The Historical Context Of Voltaire's Candide

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Voltaire (1694-1778) was a French writer, historian and prominent philosophical figure whose ideas and writings left a mark on history. During his time, Voltaire’s theories sparked great controversy. In Voltaire’s best-known work Candide, he criticizes philosophical, religious, political, and social systems of the time which today we would unknowingly turn a blind eye to. Knowing the historical context of Candide, the reader’s understanding and interpretation of characters and ideas in it enhance the work by connecting them to the voices of history present in Voltaire’s time.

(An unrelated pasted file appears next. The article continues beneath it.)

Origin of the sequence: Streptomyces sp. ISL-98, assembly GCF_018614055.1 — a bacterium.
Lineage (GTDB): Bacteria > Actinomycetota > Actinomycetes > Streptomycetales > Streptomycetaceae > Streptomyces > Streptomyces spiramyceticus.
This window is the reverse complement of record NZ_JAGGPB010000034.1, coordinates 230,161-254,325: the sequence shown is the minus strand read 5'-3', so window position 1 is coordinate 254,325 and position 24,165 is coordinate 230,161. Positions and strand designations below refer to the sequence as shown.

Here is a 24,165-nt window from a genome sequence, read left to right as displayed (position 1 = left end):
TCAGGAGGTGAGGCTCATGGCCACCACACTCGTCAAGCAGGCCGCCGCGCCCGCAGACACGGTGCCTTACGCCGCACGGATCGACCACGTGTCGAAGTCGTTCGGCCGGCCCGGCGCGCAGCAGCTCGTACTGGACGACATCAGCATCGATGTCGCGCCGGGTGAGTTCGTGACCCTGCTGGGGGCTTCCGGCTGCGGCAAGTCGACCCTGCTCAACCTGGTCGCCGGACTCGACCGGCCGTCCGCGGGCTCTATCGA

For starters, the reader must be aware of historical events that had occurred and were occurring to understand the historical context of Candide. Prior to the Enlightenment in Voltaire’s time, the Reformation took place. The Reformation, often referred to as the Protestant Reformation, was a schism in Western Christianity that exposed the corruption in the church with the main goal to reform it. As a result, new revolutionary ideas about individualism and rationality materialized. Furthermore, the Enlightenment was born years later. The Enlightenment can be described as the revolution of science and philosophy. Enlightenment ideology stemmed from several Reformation ideas and generally attacked things like superstition, tradition and religion. Particularly, Voltaire’s skepticism and mockery of the church and religious figures began with his own experience attending a Jesuit college. There he appreciated
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